We’ve all heard the ol’ saying to “sleep when the baby sleeps.” With a newborn waking every couple hours to nurse, this advice is about the only way for any mom to get some sleep. But does it work?
Do these catnaps actually refresh moms, or are they simply a way to survive those early weeks postpartum?
Of my three babies, I really only remember feeling refreshed with “sleeping when the baby sleeps” with my third. He was also my only baby born of a natural childbirth, with the least breastfeeding complications. For months before he was born, I read book after book about going through an unmedicated, intervention-free labor as I readied myself for a VBAC. In nearly every birth story, I read about this amazing “high” moms would feel after their natural childbirth experiences, so much so that they didn’t seem to miss the uninterrupted sleep before baby came along.
And that is exactly how I would describe the experience. That hormonal high, coupled with an easy childbirth recovery and relatively easy establishing of breastfeeding, was in stark contrast to the struggles I had in the early postpartum weeks with my first two babies.
I realize every new mother’s experience is different. But as much as we spout the advice to “sleep when the baby sleeps” to one another, I wondered if there was any truth to that. Or, if my experience with my third baby was purely coincidence. Here’s what I found out:
Biologically, exclusively breastfeeding mothers and babies are hormonally paired. Dr. James McKenna, PhD, biological anthropology professor and director of the Mother-Baby Behavioral Sleep Lab at the University of Notre Dame, describes this in his research: How breastfeeding creates a powerful attunement between a mother and baby, both physiological and psychological. I heard him speak about this at a 2015 breastfeeding conference in Omaha, Nebraska.
The result is that the very act of breastfeeding puts both baby and mother to sleep at the same time. This is why babies fall asleep at the breast, and moms tend to feel very sleepy toward the end of a feeding as well. And then that hormonal pairing further times mom’s and baby’s deep and active sleep cycles together, so they then awaken at the same time to nurse again. Dr. McKenna refers to this phenomenon as “breastsleeping.”
This change in sleep cycles in the mother is scaffolded by overall postpartum hormone changes, so the mother of a newborn is likely to feel less tired from sleep interrupted by natural mothering behaviors than she would if she wasn’t in that stage of her life. This is why safe cosleeping works so well. The mother and baby are both aware, consciously and subconsciously, of the other’s presence. They are so closely attuned that Dr. McKenna refers to the mother-infant dyad as a unit.
However, this hormonal pairing is not as strong between mothers and babies who are not exclusively breastfeeding. This is why bedsharing safety includes the caveat of breastfeeding exclusivity.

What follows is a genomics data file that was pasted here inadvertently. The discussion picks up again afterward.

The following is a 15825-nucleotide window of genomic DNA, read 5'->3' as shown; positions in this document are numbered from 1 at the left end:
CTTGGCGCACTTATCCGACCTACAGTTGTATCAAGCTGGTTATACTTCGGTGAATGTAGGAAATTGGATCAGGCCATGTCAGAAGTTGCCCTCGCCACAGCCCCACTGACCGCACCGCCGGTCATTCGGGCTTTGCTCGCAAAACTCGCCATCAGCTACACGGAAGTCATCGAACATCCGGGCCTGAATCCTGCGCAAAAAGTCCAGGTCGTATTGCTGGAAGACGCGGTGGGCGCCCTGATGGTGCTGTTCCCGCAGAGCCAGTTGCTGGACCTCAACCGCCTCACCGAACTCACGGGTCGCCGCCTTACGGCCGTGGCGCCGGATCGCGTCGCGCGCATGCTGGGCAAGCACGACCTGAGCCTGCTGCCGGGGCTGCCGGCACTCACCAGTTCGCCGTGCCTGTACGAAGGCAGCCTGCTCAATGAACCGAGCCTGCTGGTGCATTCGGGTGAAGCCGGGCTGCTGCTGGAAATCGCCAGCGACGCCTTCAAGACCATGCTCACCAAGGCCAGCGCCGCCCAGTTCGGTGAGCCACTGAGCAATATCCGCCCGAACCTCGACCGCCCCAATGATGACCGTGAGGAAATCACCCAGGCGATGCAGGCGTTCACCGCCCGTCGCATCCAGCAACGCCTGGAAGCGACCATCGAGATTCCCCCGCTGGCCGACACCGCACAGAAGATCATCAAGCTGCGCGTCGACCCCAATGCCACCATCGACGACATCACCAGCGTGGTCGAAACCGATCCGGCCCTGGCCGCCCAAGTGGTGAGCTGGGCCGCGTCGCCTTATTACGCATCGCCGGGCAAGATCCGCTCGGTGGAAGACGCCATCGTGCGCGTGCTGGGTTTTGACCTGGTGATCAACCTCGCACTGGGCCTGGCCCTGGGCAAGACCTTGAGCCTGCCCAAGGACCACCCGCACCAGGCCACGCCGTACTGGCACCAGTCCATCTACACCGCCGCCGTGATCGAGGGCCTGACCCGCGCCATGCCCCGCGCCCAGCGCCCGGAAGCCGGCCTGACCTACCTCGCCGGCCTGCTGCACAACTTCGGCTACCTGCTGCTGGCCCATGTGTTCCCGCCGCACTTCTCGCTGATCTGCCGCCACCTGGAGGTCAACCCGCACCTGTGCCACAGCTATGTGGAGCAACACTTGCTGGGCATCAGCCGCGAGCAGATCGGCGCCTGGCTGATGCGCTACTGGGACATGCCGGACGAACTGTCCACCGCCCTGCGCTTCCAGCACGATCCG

Additional research conducted by Dr. Kathleen Kendall-Tackett, PhD, IBCLC, editor of the Clinical Lactation journal and Psychological Trauma journal, found in a 2011 study that exclusively breastfeeding mothers generally report more sleep, more daily energy, and better health than mothers of formula-fed or partially breastfed infants. She concluded that the effect of bottle-feeding infants in order for the mother to get longer stretches of sleep backfire because less breastfeeding then lowers the mother’s hormone levels. And these hormone levels are key for moms to have a higher well-being in the postpartum period.
Plus, preparing a bottle, giving it to baby, and clean-up afterwards takes time and complete arousal, whereas breastfeeding in bed doesn’t require a mom to fully arouse.
Still, there are exceptions to the general rule that to “sleep when the baby sleeps” works for moms, and Dr. McKenna points this out. Some mothers, who have always been sensitive to lack of sleep, may not do well with this advice, even if they’re cosleeping. All mothers have to make the best choices depending on what works best for their families. Many mothers may be surprised to find that when breastfeeding appears to benefit baby’s behavior, getting a stretch of uninterrupted sleep may be a worthy sacrifice. But if a mother feels she is a better parent when she has a certain sleep arrangement, then that is something to consider.
So, all this seems to boil down to that the old saying, “sleep when the baby sleeps,” is not just advice to get your through the early postpartum weeks, but is actually a biologically directed way of sleeping as a new mother. The real question now, really, is how to do this when you have older kids at home!